Eco-Living Magazine

Resilience is the Key to Sustainability

Posted on the 17 October 2011 by 2ndgreenrevolution @2ndgreenrev

Resilience is the Key to SustainabilityWhen a single species comes to dominate and ecosystem, whether it is a predator or a producer (i.e. plant), it tends to lose its adaptability. This can also be seen throughout human history. Economies that depend on a single commodity inevitably collapse. Consider the stock market decline roughly ten years ago. While not entirely technology heavy, the bubble that had developed around “dot com” stocks burst most spectacularly. In an ecosystem the concern is similar. A previously unknown susceptibility to disease can threaten to wipe out an entire population. If there is diversity in the plant and animal life, the ecosystem will be more resilient and more capable of dealing with disease, drought, and other potential changes.

Large fields that rely on one crop will be at greater risk of failure, a la the Irish Potato Famine. Biodiversity is essential to protecting crops. Diversity in general, whether it be of opinions or species, helps further the goals of sustainability. One of the arguments against genetically modified organisms is that they decrease biodiversity. This can be seen in the proliferation of modified strains of corn and soybeans. Many heirloom varieties (not just tomatoes) have become increasingly popular and more widely available for the past few years. Companies like Baker Creek Heirloom Seeds help gardeners access these traditional varieties. The founder, who was recently interviewed on NPR, grew up on a farm, reading seed catalogs instead of comic books.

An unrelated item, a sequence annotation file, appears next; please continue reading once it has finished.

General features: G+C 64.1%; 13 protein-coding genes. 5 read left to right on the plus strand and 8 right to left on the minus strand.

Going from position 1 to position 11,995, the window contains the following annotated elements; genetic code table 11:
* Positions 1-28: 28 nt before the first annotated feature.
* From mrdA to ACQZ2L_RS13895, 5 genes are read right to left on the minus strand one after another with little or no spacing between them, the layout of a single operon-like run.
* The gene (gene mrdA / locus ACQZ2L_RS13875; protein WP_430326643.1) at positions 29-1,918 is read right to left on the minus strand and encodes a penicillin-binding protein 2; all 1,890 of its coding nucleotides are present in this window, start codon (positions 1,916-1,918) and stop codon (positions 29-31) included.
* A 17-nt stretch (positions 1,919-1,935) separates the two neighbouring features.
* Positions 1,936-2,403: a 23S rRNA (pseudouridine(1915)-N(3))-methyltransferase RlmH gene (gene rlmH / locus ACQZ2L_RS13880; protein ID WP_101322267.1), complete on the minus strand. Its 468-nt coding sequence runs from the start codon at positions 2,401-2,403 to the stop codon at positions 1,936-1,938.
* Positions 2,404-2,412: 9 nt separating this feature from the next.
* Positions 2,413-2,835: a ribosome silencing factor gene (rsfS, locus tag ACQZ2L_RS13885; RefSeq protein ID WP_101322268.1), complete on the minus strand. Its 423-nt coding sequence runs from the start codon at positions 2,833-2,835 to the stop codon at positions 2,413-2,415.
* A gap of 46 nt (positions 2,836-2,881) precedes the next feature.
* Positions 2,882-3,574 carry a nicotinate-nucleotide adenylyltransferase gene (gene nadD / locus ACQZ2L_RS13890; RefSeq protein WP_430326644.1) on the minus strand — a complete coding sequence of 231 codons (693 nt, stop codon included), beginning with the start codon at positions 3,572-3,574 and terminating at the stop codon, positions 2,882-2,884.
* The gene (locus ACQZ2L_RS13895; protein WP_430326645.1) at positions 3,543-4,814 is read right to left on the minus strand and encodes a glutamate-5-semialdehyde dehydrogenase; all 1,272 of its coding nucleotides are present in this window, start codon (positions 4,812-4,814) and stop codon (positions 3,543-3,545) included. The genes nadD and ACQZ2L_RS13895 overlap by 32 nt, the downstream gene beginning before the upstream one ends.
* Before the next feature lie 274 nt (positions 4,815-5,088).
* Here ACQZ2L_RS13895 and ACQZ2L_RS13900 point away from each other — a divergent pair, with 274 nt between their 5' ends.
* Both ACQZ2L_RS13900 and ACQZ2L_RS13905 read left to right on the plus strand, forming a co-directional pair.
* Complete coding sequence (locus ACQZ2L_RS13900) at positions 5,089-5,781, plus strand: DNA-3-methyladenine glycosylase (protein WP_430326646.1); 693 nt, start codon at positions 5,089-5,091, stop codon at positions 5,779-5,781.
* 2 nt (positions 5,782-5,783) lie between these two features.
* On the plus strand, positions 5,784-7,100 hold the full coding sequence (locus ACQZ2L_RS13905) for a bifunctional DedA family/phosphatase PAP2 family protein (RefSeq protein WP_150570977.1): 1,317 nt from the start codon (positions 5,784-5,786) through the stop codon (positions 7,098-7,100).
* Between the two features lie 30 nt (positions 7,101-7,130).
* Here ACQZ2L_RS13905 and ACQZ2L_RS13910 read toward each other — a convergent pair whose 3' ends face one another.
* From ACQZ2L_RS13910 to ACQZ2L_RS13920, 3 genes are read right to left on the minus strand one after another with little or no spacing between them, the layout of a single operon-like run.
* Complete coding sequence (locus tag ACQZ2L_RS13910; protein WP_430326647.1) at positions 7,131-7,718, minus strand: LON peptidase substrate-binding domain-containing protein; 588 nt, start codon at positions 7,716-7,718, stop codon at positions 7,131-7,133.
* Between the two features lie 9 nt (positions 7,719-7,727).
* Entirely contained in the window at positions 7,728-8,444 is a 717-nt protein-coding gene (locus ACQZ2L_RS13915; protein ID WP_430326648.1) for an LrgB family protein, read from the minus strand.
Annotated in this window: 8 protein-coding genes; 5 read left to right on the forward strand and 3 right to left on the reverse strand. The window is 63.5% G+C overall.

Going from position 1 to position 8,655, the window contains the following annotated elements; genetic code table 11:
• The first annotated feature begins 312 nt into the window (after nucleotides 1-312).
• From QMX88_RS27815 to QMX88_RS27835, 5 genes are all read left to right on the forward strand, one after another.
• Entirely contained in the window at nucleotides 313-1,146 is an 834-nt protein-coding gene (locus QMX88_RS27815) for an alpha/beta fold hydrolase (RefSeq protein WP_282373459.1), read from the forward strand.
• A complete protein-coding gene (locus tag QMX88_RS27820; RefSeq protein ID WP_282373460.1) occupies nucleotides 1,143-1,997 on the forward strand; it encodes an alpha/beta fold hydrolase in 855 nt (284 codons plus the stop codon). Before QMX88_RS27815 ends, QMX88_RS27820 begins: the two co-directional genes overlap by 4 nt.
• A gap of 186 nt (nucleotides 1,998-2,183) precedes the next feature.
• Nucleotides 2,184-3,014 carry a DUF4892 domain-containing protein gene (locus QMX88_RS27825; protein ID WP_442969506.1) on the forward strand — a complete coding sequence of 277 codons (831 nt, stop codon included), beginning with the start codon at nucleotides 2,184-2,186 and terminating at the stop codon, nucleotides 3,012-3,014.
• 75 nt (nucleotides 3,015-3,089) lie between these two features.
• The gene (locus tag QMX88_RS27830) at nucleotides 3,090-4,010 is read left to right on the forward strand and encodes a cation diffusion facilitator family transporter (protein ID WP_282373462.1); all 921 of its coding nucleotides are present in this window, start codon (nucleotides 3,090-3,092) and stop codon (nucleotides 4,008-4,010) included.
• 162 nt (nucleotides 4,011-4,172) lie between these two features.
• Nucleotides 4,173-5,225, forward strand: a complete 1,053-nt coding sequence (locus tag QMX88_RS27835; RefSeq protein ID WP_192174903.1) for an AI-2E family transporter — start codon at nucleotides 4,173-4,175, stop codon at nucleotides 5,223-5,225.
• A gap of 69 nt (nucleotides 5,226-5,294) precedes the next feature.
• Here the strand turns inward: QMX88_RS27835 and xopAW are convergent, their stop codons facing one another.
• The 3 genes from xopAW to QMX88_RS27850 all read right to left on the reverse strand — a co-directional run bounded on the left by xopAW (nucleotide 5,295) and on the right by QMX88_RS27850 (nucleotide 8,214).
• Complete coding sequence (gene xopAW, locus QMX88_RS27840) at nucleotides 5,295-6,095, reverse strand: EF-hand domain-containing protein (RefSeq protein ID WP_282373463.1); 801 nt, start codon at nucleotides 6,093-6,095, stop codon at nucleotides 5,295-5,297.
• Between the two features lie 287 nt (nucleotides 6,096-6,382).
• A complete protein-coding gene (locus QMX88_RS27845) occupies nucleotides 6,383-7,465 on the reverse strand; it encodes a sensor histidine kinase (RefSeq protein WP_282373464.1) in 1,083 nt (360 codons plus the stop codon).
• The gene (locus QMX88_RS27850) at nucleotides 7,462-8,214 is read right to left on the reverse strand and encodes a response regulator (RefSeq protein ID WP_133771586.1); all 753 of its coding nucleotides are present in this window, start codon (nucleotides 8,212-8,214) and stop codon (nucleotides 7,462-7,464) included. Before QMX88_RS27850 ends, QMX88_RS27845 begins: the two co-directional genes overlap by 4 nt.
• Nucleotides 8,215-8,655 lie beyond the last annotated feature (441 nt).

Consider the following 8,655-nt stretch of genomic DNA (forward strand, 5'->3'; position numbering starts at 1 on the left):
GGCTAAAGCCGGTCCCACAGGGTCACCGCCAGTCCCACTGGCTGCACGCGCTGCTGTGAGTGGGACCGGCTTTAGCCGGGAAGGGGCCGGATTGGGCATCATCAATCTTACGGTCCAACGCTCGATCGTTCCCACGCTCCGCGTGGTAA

Varieties of species that have withstood a changing climate and a host of competitors offer a case study in resilience. Being adaptable and resourceful represent the ideal situation to ensure sustainability. Those species, companies, or individuals that are unable to change with the shifting winds will not survive in the long term. This is not to say a company that makes a single product cannot survive. If that company generates pollution or consumes non-renewable resources, and is unable to alter their practices, they will struggle to survive. However, if that company is able to find a way to produce their products without negative externalities, it will succeed in a sustainable fashion. One of the shining examples is Interface, run by the late Ray Anderson. He took a business model that was wasteful and turned it into one that reduced waste and increased market share and long term revenue through innovative practices like reclaiming old carpet tiles instead of throwing them away.

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